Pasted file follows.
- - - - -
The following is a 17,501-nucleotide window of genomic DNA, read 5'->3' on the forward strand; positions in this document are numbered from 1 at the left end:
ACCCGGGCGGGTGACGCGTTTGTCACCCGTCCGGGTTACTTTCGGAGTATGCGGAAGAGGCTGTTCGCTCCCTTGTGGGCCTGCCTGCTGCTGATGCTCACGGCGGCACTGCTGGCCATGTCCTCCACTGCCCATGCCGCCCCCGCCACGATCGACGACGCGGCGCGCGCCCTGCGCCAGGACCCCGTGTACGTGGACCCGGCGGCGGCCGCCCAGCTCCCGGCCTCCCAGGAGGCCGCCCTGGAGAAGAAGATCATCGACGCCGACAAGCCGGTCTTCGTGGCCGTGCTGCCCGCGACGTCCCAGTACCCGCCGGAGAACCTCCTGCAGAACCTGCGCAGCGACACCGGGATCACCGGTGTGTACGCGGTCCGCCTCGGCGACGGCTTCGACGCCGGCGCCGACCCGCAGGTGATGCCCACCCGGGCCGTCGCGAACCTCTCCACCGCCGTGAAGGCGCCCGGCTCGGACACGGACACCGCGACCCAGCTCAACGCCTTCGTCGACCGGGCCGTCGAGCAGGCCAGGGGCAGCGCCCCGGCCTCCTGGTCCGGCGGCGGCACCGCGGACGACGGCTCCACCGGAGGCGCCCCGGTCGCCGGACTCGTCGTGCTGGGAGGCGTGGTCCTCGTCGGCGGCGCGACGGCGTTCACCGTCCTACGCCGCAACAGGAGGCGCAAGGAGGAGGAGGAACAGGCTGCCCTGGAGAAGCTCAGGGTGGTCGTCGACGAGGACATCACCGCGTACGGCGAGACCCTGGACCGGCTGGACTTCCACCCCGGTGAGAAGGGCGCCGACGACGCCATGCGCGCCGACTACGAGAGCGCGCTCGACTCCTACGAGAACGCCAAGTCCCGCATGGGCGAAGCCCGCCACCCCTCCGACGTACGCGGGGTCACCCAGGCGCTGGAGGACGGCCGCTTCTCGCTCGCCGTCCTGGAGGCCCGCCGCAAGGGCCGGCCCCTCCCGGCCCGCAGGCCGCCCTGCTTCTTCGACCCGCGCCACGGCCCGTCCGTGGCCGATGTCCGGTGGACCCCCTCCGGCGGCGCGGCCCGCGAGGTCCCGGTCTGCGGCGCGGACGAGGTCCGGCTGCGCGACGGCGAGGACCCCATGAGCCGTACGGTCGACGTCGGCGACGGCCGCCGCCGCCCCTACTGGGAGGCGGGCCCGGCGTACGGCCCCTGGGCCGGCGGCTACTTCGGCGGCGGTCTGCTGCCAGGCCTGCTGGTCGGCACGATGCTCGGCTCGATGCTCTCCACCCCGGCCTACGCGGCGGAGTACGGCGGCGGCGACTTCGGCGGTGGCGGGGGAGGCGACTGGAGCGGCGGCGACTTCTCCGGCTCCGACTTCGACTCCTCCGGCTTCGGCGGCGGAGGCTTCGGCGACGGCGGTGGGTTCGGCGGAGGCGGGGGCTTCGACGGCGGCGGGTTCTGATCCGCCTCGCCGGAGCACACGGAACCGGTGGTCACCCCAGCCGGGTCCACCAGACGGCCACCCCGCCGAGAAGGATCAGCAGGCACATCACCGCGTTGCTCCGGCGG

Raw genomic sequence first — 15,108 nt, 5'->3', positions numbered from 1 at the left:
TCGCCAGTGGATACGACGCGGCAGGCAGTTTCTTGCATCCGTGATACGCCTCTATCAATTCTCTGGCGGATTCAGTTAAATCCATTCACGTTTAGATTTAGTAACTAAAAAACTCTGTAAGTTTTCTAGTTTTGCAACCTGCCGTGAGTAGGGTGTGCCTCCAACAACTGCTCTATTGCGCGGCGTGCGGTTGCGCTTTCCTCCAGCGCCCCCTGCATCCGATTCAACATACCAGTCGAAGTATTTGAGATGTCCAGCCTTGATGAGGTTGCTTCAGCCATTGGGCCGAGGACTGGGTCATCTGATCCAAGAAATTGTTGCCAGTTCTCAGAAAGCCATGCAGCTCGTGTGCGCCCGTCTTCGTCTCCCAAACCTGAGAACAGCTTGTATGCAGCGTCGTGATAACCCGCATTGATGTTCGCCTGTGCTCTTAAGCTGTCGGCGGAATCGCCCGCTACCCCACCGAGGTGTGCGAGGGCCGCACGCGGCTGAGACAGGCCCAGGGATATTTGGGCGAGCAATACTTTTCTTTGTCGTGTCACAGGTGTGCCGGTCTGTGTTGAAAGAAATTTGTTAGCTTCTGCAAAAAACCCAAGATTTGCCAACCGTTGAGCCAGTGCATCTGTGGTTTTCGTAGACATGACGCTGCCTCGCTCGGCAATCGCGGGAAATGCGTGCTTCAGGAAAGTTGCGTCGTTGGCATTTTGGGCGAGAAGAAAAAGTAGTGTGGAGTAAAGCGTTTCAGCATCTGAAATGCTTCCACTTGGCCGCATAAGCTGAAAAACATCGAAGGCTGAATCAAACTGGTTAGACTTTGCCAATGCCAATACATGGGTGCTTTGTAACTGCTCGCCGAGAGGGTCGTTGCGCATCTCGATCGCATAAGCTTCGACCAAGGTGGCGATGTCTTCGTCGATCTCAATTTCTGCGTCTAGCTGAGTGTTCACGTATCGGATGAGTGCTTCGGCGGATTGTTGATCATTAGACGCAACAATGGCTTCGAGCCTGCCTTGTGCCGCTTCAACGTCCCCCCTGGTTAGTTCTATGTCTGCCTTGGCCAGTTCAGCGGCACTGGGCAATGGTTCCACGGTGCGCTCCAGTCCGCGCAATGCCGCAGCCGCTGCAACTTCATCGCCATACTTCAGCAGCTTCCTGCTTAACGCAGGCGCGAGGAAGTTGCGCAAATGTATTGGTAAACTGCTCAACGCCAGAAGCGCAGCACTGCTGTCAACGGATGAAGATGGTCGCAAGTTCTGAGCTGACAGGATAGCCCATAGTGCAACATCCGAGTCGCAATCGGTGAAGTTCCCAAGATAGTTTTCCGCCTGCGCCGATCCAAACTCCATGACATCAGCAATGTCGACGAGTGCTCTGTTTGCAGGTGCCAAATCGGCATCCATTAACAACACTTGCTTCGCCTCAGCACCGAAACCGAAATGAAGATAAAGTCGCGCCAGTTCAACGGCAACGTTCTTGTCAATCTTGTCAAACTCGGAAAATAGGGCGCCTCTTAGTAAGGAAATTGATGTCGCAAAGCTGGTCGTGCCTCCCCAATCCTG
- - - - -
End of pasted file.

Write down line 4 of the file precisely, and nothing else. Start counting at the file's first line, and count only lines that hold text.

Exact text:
TCGCCAGTGGATACGACGCGGCAGGCAGTTTCTTGCATCCGTGATACGCCTCTATCAATTCTCTGGCGGATTCAGTTAAATCCATTCACGTTTAGATTTAGTAACTAAAAAACTCTGTAAGTTTTCTAGTTTTGCAACCTGCCGTGAGTAGGGTGTGCCTCCAACAACTGCTCTATTGCGCGGCGTGCGGTTGCGCTTTCCTCCAGCGCCCCCTGCATCCGATTCAACATACCAGTCGAAGTATTTGAGATGTCCAGCCTTGATGAGGTTGCTTCAGCCATTGGGCCGAGGACTGGGTCATCTGATCCAAGAAATTGTTGCCAGTTCTCAGAAAGCCATGCAGCTCGTGTGCGCCCGTCTTCGTCTCCCAAACCTGAGAACAGCTTGTATGCAGCGTCGTGATAACCCGCATTGATGTTCGCCTGTGCTCTTAAGCTGTCGGCGGAATCGCCCGCTACCCCACCGAGGTGTGCGAGGGCCGCACGCGGCTGAGACAGGCCCAGGGATATTTGGGCGAGCAATACTTTTCTTTGTCGTGTCACAGGTGTGCCGGTCTGTGTTGAAAGAAATTTGTTAGCTTCTGCAAAAAACCCAAGATTTGCCAACCGTTGAGCCAGTGCATCTGTGGTTTTCGTAGACATGACGCTGCCTCGCTCGGCAATCGCGGGAAATGCGTGCTTCAGGAAAGTTGCGTCGTTGGCATTTTGGGCGAGAAGAAAAAGTAGTGTGGAGTAAAGCGTTTCAGCATCTGAAATGCTTCCACTTGGCCGCATAAGCTGAAAAACATCGAAGGCTGAATCAAACTGGTTAGACTTTGCCAATGCCAATACATGGGTGCTTTGTAACTGCTCGCCGAGAGGGTCGTTGCGCATCTCGATCGCATAAGCTTCGACCAAGGTGGCGATGTCTTCGTCGATCTCAATTTCTGCGTCTAGCTGAGTGTTCACGTATCGGATGAGTGCTTCGGCGGATTGTTGATCATTAGACGCAACAATGGCTTCGAGCCTGCCTTGTGCCGCTTCAACGTCCCCCCTGGTTAGTTCTATGTCTGCCTTGGCCAGTTCAGCGGCACTGGGCAATGGTTCCACGGTGCGCTCCAGTCCGCGCAATGCCGCAGCCGCTGCAACTTCATCGCCATACTTCAGCAGCTTCCTGCTTAACGCAGGCGCGAGGAAGTTGCGCAAATGTATTGGTAAACTGCTCAACGCCAGAAGCGCAGCACTGCTGTCAACGGATGAAGATGGTCGCAAGTTCTGAGCTGACAGGATAGCCCATAGTGCAACATCCGAGTCGCAATCGGTGAAGTTCCCAAGATAGTTTTCCGCCTGCGCCGATCCAAACTCCATGACATCAGCAATGTCGACGAGTGCTCTGTTTGCAGGTGCCAAATCGGCATCCATTAACAACACTTGCTTCGCCTCAGCACCGAAACCGAAATGAAGATAAAGTCGCGCCAGTTCAACGGCAACGTTCTTGTCAATCTTGTCAAACTCGGAAAATAGGGCGCCTCTTAGTAAGGAAATTGATGTCGCAAAGCTGGTCGTGCCTCCCCAATCCTG